Oct 162012

We all have a mission. Hopefully not a megalomaniac one, because most successful megalomaniacs throughout history were in at least one way war criminals, thugs and villains who greatly increased levels of human suffering around them (say Alexander the Great, Julius Caesar, Napoleon, Stalin, Hitler, to stay clear of some other names and avoid offending some people’s religious or political views). Our mission isn’t to go and conquer distant lands and torture and kill all who resist, or to conquer heavy seas, killing all sailors who don’t want to follow, nor does it only involve sweating the big stuff. We have a duty to sweat the small stuff as well. If nobody did, this world would be much different and we’d still be animals. So here’s one more thing you can do every day to contribute to everybody’s well-being and easier internet browsing: To the contrary of what you’d expect, you should click on the ads of annoying companies, politicians and annoying ads per se (ex: the freaky-accented talking lizard claiming his overpriced insurance is cheaper) and I’ll explain why in further text.

In my book there are three kinds of spam, email spam, web search engine spam and annoying ads spam.

With the email spam (junk email), the more you try to deal with spammers, the worse it could get. Trying to unsubscribe notifies the spam sender that your email address is valid. So if the senders are not in the USA, they don’t have to follow our spam-related laws and regulations, meaning they can do whatever they want with your email address, including sharing it with (selling it to) other spammers. Even if they are in the USA, they can unsubscribe you from their own spam, but still sell your email address to other spammers, and say “oops” if they’re caught, can’t they? So with this type it’s best to stay invisible and just move it where it belongs, the spam or junk box of your email provider.

Search engine spam is different – these are websites that use some sneaky search engine optimization tricks to lure search engines into “thinking” they are relevant and so users who enter legit search keywords end up visiting pages and sites that have very little or worthless content and no true value for their search. Google is slowly but surely getting a grip on these time wasters whose only purpose is increasing revenue based on SEO tricks, followed by advertisements and sales. The trick is that these people are constantly relying on naive users who instead of getting the heck out of there as soon they see they got fooled, use the “since I’m here” approach and keep clicking on links or buy products on these sites.

Pages like this need to be reported to Google or whichever other search engine you’re using. But the problem with all search engine spam is that naive users don’t know what to do, while advanced ones just get out and do nothing and this is why we all still have to deal with search engine spam. If most people reported bad sites to Google and other search engines, the level of search engine spam would get back to bearable levels very quickly. The problem is that people don’t want to protect others, thinking they would be investing in something without a return, but I invite you to always question your action with these words: what if everybody did this? If you’re doing something great, it brings good karma, helps humanity prosper and helps you sleep well. If you’re doing something parasitic, or follow the “I got owned so the others should too” well, you get the picture.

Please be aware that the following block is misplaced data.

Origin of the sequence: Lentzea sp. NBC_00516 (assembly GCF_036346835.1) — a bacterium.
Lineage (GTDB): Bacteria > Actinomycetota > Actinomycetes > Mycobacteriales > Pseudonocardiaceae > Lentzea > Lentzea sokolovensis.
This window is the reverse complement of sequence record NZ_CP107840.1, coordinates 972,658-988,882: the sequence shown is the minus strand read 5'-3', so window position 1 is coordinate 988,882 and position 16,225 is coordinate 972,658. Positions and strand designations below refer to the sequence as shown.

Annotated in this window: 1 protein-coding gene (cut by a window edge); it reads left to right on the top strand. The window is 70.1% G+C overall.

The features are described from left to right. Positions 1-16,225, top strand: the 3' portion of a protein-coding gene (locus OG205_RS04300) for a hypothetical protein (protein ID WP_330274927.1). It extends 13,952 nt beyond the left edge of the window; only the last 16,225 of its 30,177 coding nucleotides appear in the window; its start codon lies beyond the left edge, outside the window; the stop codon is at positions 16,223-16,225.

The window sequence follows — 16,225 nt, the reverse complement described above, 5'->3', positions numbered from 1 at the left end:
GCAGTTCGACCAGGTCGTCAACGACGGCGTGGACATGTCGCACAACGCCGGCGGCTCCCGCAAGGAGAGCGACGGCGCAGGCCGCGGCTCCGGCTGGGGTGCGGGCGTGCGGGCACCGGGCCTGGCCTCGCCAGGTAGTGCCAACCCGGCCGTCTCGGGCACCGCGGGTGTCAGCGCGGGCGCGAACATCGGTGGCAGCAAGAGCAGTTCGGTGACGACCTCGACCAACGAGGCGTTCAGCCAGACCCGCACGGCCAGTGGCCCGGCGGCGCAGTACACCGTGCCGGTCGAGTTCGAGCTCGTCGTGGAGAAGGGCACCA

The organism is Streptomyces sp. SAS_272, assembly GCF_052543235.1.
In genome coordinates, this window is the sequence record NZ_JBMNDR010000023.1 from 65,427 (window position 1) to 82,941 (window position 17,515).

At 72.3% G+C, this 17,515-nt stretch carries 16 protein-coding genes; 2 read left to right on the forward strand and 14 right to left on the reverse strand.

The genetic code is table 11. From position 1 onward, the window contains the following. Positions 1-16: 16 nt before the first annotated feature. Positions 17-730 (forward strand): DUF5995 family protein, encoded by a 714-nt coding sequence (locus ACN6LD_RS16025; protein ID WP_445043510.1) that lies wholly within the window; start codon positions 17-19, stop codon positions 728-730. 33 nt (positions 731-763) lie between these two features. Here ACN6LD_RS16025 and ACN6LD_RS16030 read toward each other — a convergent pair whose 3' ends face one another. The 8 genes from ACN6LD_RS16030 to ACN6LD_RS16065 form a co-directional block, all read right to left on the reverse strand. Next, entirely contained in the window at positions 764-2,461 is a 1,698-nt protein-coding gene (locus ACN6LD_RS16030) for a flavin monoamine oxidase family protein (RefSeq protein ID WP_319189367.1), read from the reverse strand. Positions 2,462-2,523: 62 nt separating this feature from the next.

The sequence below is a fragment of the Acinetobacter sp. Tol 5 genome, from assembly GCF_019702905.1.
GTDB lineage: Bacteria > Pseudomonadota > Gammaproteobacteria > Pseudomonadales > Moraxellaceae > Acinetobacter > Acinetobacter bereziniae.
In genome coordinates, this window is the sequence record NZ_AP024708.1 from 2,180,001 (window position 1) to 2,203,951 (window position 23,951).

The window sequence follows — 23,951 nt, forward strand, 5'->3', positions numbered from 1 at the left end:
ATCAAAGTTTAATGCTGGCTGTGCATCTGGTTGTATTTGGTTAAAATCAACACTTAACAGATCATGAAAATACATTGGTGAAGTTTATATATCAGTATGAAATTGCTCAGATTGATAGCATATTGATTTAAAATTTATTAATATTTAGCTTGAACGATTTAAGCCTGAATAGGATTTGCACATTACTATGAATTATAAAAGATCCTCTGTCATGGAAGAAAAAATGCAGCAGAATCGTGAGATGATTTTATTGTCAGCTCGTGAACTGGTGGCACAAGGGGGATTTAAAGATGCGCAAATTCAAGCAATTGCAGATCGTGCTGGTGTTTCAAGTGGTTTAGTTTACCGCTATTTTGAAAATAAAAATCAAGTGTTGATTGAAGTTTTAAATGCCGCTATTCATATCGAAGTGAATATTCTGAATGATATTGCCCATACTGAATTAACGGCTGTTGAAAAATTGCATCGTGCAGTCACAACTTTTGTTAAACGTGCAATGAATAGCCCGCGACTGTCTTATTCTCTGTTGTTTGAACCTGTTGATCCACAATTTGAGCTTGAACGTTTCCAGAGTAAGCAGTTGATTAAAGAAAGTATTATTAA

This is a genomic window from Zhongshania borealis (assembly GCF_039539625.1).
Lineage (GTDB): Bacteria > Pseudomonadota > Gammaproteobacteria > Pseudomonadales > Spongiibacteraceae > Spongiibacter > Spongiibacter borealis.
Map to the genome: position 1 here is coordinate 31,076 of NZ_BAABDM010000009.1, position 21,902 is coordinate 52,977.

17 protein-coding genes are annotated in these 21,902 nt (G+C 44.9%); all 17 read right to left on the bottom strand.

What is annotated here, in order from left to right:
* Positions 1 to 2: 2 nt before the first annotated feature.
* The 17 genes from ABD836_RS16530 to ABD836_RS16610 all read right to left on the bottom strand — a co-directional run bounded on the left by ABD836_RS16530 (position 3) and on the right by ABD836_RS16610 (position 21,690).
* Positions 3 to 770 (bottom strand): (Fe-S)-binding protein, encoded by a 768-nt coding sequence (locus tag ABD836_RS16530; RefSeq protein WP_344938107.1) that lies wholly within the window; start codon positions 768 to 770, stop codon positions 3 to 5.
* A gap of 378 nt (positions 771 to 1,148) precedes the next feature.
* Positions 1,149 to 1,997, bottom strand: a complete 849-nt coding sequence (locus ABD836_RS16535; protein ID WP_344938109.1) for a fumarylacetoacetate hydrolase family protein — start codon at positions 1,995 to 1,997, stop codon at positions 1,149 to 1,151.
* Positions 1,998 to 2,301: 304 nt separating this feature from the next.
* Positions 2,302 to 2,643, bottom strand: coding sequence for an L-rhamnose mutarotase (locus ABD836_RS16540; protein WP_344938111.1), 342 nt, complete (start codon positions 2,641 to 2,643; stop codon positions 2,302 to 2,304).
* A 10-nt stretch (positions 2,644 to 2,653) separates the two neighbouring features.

But the annoying ads are different – they appear at legitimate websites and seem to follow you based on your search history. However, there’s one thing you should know – each time you click on them, the advertising site collects a payment from the company that’s posted the ad. If we all clicked on the most annoying ads (such as “the economic crash is near”), the advertisers would have to reconsider their strategy because they’d be paying their advertisement fees without any results. That’s exactly what I keep doing with these ads – I keep clicking them just to annoy and skew the stats. Since I keep visiting same pages that I like, my clicking on them still brings revenue to places where they’re hosted, but it subtracts revenue from the annoying ads I can’t stand. I always open them, but I’m careful not to follow any links or do anything else on these sites. Of course, if you were visiting some sorry Mickey Mouse excuse for a website you shouldn’t click anything and just get out of there asap, but if you see some very annoying ads at your favorite websites, just clicking on them without any purchase will do enough damage.

So that’s my little conspiracy. This reminds me of and was probably inspired by my college times analog and digital electronics professor Kramer, who used to send back empty business reply mail envelopes from any junk mail he received. Just like him, this is just my little way of trying to work against those who wouldn’t otherwise be able to sell their products and make a living without constantly selling lies to trusting people. I don’t mind ads of trusted brands and manufacturers but the information age has brought more opportunity not only to those who mean well, but also to hustlers, spammers, scammers and Brooklyn bridge sellers. It’s time we all do something to stop them.

 Leave a Reply

You may use these HTML tags and attributes: <a href="" title=""> <abbr title=""> <acronym title=""> <b> <blockquote cite=""> <cite> <code> <del datetime=""> <em> <i> <q cite=""> <s> <strike> <strong>